Mort Chambers was my teacher, mentor, and friend. I had the privilege of taking his undergraduate courses on ancient Greek history at UCLA and then also to have him as my doctoral advisor. With infinite patience and unwavering support he guided me through to my PhD and prepared me well to undertake my own career as a university professor. Mort inspired countless students like me through the high standards he set for his own work as a scholar and through his incredible enthusiasm as a teacher. I had no intention of becoming a professor of ancient Greek history when I first took his undergraduate course—I wasn’t even a history major—but he got me hooked, and I owe my career and the fulfillment it has given me to him. As he used to say, “find a job you like, and you’ll never have to work a day in your life.” It’s because of Mort that I did find a job I like, and it really doesn’t feel like work most of the time. Beyond having him as a teacher and mentor, however, I was even more privileged to have Mort as a friend. I got to know him and his wonderful wife Catherine well through five years of working together on a UCLA Summer Sessions study-abroad course in Greece. Long conversations on bus rides and cruise ships and over lunches and dinners as we traveled through Greece revealed to me what a thoughtful, interesting, and fundamentally decent person Mort was. His wide-ranging interests, desire for knowledge, and commitment to do good in the world made him well suited for his career in academia. He used to say that to be a university professor was to live in the “world of ideas” and that his job was a “fountain of youth,” and I know that Mort would have taught forever if he could have. My best memory of Mort is when we were doing the Greece program together and he was around 73 years old. We were in Athens, and it was over 100 degrees Fahrenheit the day we were taking the students on a tour of the Acropolis. As Mort was leading the way up the hill, the students and I (who was 37 at the time) were lagging behind, weighed down by the oppressive heat. Mort looked back and called out, “You’re young—you can do this!” and continued marching up the hill. Inspired by his example (and a little ashamed of ourselves) we summoned the energy to make our way up to the top and were rewarded with the unforgettable experience of standing before the Parthenon in all its glory. That was Mort, and so many people’s lives were enriched by having known him.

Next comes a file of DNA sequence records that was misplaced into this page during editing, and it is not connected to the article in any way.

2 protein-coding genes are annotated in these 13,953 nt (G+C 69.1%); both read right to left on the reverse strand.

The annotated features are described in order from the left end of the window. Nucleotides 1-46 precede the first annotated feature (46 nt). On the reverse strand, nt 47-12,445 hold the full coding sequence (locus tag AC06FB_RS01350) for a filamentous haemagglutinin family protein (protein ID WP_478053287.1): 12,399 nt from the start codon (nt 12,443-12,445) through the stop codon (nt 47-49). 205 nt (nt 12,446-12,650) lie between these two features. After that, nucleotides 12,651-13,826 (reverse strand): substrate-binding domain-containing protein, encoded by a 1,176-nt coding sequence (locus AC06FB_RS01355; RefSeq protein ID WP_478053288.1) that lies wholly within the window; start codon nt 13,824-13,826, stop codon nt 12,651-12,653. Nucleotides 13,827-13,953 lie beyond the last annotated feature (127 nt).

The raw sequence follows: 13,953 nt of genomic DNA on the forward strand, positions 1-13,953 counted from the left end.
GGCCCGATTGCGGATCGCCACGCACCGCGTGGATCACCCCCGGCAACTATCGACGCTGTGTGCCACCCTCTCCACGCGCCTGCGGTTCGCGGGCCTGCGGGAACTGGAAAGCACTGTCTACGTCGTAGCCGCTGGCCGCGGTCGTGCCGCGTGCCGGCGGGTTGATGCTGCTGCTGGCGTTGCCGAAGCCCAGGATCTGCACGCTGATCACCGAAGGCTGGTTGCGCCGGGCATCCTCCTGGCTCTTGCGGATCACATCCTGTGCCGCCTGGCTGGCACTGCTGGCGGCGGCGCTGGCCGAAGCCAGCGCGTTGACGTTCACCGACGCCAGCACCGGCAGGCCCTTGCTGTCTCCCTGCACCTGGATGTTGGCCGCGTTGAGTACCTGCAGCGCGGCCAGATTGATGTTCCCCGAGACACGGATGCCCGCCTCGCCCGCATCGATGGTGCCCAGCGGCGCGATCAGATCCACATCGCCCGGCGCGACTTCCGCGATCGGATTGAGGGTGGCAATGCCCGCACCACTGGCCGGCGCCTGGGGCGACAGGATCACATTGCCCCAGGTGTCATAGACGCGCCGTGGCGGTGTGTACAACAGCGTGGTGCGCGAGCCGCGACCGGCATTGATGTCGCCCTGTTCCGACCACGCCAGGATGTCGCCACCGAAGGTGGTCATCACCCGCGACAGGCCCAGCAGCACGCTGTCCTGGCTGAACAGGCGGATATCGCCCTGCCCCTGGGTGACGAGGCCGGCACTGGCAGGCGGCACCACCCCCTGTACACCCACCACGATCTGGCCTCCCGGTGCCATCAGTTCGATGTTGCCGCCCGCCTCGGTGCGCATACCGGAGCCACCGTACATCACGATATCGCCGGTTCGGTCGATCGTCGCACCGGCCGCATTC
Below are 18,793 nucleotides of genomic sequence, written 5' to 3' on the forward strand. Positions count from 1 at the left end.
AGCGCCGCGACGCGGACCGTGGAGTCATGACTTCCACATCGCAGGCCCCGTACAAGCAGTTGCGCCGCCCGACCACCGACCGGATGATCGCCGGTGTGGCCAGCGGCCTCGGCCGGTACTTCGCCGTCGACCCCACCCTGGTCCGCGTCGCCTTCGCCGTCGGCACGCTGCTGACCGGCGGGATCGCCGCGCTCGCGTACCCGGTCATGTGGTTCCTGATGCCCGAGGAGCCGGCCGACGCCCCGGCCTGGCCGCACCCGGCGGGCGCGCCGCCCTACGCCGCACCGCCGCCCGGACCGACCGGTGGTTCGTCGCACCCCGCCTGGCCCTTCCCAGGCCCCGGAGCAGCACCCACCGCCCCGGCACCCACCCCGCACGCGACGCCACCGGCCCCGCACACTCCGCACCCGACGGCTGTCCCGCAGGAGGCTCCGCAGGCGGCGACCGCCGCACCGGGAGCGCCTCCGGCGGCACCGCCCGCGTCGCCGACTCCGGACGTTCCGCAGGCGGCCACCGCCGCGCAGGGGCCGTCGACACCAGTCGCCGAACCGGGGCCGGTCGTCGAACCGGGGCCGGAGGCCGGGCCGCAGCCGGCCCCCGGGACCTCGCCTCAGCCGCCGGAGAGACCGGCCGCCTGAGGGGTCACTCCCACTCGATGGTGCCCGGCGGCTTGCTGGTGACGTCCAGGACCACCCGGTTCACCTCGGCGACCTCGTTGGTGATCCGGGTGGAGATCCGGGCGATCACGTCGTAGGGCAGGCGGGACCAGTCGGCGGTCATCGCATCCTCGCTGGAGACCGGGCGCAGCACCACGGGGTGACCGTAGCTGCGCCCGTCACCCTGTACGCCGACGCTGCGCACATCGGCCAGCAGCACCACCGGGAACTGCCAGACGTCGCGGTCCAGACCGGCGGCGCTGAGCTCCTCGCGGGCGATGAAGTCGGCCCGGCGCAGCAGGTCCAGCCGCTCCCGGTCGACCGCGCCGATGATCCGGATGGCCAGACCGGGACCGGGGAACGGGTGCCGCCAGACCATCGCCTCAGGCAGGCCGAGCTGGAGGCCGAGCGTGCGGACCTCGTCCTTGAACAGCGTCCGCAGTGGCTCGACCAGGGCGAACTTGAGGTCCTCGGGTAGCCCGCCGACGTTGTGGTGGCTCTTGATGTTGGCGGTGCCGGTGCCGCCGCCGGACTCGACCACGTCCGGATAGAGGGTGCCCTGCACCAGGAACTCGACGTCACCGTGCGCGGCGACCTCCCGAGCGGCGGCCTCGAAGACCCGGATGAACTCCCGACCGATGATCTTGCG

Message from Eric Bates

Occasionally I look up what my favorite professor, Dr. Mortimer Chambers, is up to and was saddened to find out today that he passed away. Dr. Chambers is the reason that I decided to declare History as my major. He truly was an incredible human being. Years after I attended U.C.L.A., I got in touch with him to see how he was doing and to thank him for his brilliance and ability to make the subject matter come alive and ultimately convince me that studying History was the path that I should take in pursuing my degree. Dr. Chambers was classic Dr. Chambers- he replied with something along the lines that he was merely putting wind in my sail toward my studies of the subject matter of History. Dr. Chambers was truly an incredible human being and I will always be grateful for his showing me that the subject matter of history was something that I should pursue, major in, and ultimately receive my Bachelor's degree in. I just wanted to say all of that to someone in the history department as a way of saying thank you to all of you that make the subject matter come alive as Dr. Chambers did.